Wind gusts and warm weather helped the Beaver Creek Fire grow by over 2,500 acres over the weekend as firefighters continue burnout operations designed to protect structures and impede the fire's advance.

The Monday morning InciWeb update showed the fire at 24,798 acres in size including 445 acres of Wyoming's Carbon County and Medicine Bow National Forest. The fire remains active with single and group torching, short crown runs and short-range spotting.

Fire managers reported growth of 591 acres Saturday and 1,913 acres Sunday.

The fire, burning about 24 miles north of Walden, Colo., remains 5 percent contained. A total of 287 firefighters are assigned to the Beaver Creek Fire, including four crews, 24 engines, one bulldozer and two helicopters.

Most of Saturday's activity was along the southern edge of the fire in alignment with strong winds. The fire moved into the area of the Republic River, threatening a Hill Ranch building that firefighters were prepared to protect.

The blaze also backed downhill on the east side of the 35 Road toward the Trophy Mountain Ranch, where firefighters remained ready to engage the flames where they had opportunities to do so effectively.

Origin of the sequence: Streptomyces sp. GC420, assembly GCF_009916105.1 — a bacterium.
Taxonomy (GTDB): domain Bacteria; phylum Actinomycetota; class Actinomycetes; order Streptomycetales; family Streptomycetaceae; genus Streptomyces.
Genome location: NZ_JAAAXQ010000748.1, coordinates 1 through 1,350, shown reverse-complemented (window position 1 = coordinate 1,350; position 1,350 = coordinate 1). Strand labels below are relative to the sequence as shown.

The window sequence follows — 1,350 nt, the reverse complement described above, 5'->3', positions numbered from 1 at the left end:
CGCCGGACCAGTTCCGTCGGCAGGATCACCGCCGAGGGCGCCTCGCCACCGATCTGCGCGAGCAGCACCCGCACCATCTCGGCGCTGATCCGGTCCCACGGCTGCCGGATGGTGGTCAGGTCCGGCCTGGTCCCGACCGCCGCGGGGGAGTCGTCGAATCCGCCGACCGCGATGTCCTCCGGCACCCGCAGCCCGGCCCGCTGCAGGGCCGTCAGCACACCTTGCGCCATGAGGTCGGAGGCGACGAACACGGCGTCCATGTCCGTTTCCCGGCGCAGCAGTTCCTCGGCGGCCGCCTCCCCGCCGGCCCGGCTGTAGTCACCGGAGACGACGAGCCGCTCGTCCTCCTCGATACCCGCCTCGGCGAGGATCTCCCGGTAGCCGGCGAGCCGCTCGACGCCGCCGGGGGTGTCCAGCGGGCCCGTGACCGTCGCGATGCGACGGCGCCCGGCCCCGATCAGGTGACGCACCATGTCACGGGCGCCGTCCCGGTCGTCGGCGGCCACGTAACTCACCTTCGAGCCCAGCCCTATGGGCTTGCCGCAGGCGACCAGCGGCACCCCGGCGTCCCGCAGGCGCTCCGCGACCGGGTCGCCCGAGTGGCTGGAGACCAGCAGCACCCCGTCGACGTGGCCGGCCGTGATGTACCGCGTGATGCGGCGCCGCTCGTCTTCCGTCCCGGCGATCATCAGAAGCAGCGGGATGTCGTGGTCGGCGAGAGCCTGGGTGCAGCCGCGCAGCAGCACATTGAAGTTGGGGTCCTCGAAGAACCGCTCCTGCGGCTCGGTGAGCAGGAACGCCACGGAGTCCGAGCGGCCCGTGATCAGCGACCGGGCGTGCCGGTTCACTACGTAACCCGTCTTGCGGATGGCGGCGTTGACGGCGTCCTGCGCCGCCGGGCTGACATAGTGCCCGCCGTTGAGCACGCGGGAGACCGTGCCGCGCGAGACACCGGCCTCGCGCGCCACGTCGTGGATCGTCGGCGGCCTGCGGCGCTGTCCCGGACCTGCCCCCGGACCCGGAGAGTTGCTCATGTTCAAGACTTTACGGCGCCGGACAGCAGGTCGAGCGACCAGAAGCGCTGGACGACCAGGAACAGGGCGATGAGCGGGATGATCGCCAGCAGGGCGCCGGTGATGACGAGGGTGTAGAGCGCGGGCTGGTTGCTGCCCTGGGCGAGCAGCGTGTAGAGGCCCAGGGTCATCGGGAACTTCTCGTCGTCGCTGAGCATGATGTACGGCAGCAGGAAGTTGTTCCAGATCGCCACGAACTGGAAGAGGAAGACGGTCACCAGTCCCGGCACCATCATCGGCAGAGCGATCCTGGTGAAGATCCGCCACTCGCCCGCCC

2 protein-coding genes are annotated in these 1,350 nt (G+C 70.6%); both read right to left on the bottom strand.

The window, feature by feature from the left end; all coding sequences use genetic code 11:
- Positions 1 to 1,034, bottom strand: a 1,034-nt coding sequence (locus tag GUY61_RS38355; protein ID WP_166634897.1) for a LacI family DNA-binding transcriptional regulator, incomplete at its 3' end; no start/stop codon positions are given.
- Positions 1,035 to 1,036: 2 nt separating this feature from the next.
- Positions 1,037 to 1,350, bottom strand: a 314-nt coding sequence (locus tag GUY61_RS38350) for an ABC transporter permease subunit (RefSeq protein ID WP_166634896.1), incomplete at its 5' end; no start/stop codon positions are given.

Cloud cover decreased Sunday, leading to more activity along the southern edge which sent up a large column of smoke. Crews continued their defensive work inside of Trophy Mountain Ranch.

Most of Sunday's fire growth was on the southwestern corner of the fire in the Hill Ranch area east of the 609 road. Firefighters protected structures using fire-resistant cabin wrap, sprinkler systems and burnout operations. Their efforts were bolstered by helicopters which used aerial firing tactics to to protect buildings at risk on the eastern and southern edges of the fire.

Fire managers report Monday morning's weather will be similar to Sunday's conditions, with a change in the form of scattered showers and thunderstorms expected in the afternoon.

Crews continue to work in areas where they can safely take steps to mitigate the fire. Aerial ignition is planned with a goal of connecting the fire line to the 660 road.

"This changing weather pattern is not going to bring in an event ending wetting rain," said Incident Meteorologist Tim Mathewson. "These rains are expected to bring in a potential half inch of rain over the next six days. Unfortunately, potential lightening also brings the potential for new fire starts in the area."